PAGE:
Legault says he predicted the rise of Eric Duhaime and the Conservatives in Quebec
Quebec Conservative Leader Eric Duhaime responds to reporters' questions, Tuesday, October 26, 2021 at the legislature in Quebec City. THE CANADIAN PRESS/Jacques Boissinot
François Legault said he foresaw the rise of Eric Duhaime’s Conservative Party.
"I told you it was going to get tighter, so I was right," he said Wednesday.
The leader of the Coalition Avenir Québec (CAQ) was reacting to the publication of a new Léger poll, which now places the Conservatives ahead of Québec solidaire (QS) and the Parti québécois (PQ).
According to poll, the party of Eric Duhaime has collected 14 per cent of voting intentions, with 12 per cent for QS, 11 per cent for the PQ, and 20 per cent for the Quebec Liberal Party (QLP).
The Conservative Party would suddenly find itself in second place among francophones and third among 18 to 34-year-olds, according to a survey of 1,017 Quebecers conducted from Feb. 11 to 13.
“I’m not taking anything for granted," said Premier Legault.
In the corridors of the National Assembly, Sylvain Lévesque, the Caquist MNA for Chauveau, said he did not feel particularly threatened.
The Quebec City riding of Chauveau is in the Conservatives’ sights.
“We are six months away from the election," said Lévesque. "A little patience, it’s normal, people are angry, there is a frustration that is expressed. (...) That doesn’t worry me at all."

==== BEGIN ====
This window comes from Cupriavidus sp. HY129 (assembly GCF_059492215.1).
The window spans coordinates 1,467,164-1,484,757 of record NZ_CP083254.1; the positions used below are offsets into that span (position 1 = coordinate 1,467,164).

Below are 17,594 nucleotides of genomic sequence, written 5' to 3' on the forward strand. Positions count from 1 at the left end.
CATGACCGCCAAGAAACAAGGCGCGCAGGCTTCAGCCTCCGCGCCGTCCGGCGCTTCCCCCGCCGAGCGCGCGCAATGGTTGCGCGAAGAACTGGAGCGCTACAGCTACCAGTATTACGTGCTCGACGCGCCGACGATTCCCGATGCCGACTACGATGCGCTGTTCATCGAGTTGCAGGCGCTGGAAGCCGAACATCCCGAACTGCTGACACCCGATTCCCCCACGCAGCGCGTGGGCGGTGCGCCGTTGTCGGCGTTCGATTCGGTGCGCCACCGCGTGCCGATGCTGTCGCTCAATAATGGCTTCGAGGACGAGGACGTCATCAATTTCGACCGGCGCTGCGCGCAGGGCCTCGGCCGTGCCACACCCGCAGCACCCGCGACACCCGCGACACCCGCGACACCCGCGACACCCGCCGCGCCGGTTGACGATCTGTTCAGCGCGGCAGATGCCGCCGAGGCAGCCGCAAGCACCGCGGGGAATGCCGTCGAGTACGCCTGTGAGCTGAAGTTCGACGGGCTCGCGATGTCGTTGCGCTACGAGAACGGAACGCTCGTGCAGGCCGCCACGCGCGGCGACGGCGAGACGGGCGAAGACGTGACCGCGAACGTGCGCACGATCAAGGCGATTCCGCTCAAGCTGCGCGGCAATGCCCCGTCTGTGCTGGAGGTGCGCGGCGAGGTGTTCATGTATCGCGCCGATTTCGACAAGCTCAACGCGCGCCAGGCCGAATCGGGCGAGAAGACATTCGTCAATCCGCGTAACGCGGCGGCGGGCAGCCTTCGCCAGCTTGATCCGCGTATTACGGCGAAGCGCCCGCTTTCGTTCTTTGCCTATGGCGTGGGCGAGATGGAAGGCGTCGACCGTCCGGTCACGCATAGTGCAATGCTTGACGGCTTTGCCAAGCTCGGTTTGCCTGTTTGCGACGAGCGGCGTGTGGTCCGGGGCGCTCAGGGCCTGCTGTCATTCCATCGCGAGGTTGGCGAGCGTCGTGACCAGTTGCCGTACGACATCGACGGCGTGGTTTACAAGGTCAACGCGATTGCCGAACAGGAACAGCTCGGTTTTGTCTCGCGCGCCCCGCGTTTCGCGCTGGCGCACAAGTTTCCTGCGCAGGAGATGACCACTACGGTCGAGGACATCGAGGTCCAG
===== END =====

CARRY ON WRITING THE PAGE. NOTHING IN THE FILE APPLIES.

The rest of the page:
“You’re not afraid of losing your seat?" a reporter asked him.
“Not at all," he replied. "I have a very positive record. (...) A poll is a poll.”
Independent MNA Claire Samson, who joined the Conservatives, said Duhaime is rising in the polls because he is “inclusive and unifying.”
In a press scrum, she predicted that the Conservatives’ success will continue over time.
“The dissatisfied will still be there. People have memories,” she said.
Respondents to the Léger survey were randomly recruited using the online panel. It's impossible to calculate a margin of error on a sample drawn from a panel, but as a comparison, the maximum margin of error for a sample of 1,017 respondents is plus or minus 3.1 per cent, 19 times out of 20.
— This report was first published by The Canadian Press on Feb. 16, 2022.